Grooveshark has shot back at Google after its explusion from the Android Market, asserting in an open letter that there is nothing illegal about what the company offers to consumers.
"Google hasn't specified what it was in their 'Terms of Service' that we allegedly violated, but there does appear to be some confusion about whether Grooveshark is a legal service," wrote the company in an open letter. "So let's set the record straight: there is nothing illegal about what Grooveshark offers to consumers."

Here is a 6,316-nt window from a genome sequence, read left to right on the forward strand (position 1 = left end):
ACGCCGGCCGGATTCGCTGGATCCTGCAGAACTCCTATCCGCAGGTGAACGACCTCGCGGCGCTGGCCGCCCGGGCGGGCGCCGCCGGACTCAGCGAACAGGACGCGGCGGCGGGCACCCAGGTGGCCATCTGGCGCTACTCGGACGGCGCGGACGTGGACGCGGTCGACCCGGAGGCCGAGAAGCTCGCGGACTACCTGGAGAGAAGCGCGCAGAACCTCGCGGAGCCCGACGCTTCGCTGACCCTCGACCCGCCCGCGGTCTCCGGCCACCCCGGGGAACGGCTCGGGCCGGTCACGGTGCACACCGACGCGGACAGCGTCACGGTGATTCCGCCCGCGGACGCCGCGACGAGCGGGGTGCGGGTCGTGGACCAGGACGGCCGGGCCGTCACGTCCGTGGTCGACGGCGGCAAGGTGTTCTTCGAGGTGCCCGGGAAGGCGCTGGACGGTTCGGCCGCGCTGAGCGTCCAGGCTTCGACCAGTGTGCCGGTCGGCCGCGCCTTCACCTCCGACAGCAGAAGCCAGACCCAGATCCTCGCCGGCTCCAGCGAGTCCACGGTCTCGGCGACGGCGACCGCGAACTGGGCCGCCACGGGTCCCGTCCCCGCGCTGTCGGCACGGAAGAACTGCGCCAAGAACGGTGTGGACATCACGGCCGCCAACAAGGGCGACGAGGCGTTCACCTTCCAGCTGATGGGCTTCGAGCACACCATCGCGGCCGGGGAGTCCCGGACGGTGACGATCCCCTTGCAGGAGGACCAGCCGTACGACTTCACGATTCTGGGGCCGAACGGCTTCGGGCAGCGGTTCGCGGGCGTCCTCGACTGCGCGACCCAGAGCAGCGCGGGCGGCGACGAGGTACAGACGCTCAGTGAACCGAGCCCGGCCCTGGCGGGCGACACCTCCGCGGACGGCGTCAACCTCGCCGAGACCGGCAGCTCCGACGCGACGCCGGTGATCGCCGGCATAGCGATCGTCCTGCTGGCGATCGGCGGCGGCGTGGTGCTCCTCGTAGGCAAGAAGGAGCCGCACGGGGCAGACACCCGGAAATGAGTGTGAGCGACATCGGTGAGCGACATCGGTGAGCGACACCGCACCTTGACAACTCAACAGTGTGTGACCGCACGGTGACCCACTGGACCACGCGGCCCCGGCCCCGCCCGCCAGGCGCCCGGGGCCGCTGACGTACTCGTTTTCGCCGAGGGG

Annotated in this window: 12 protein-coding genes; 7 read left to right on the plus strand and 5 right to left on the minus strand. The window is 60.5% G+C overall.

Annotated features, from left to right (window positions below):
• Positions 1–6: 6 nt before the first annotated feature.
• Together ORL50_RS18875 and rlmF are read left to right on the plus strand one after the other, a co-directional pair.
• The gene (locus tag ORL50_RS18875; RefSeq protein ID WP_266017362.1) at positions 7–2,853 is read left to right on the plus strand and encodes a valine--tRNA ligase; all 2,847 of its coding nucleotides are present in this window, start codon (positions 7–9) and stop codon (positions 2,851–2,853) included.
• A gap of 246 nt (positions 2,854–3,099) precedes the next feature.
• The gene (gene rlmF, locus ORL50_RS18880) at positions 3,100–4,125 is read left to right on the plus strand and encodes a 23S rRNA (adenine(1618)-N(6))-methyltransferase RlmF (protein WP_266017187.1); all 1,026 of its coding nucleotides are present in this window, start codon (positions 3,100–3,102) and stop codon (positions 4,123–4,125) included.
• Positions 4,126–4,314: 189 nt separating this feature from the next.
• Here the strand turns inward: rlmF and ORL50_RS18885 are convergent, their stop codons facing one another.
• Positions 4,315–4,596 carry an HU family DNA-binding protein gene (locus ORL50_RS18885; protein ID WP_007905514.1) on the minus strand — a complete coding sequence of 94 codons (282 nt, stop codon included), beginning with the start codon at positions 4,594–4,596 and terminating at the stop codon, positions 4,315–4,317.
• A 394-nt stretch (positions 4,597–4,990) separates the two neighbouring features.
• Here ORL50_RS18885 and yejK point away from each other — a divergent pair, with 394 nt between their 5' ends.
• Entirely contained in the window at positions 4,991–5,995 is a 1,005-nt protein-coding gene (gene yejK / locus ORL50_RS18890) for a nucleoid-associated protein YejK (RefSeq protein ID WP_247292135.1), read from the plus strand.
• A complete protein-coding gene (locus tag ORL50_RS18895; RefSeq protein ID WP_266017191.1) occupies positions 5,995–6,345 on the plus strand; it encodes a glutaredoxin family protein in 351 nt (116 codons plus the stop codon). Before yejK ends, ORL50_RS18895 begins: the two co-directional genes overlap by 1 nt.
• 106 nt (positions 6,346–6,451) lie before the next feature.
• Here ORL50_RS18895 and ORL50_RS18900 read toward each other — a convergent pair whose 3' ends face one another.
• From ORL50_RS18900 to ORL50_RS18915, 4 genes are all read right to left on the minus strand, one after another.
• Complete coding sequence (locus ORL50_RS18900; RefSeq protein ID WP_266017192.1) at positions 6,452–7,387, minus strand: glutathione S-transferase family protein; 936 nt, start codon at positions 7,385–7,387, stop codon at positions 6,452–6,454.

The letter then goes on to point out the differences between illegal and unliscenced:
"Laws come from Congress. Licenses come from businesses. Grooveshark is completely legal because we comply with the laws passed by Congress, but we are not licensed by every label (yet)," the company said.
Grooveshark operates within the boundaries of the Digital Millenium Copyright Act of 1998 which, according to them, "encourages technology companies to innovate in hopes that they will eventually solve some of the problems that are plaguing content producers today."
Google likely pulled Grooveshark over worries it may upset the labels as the company attempts to create its own cloud-based music program.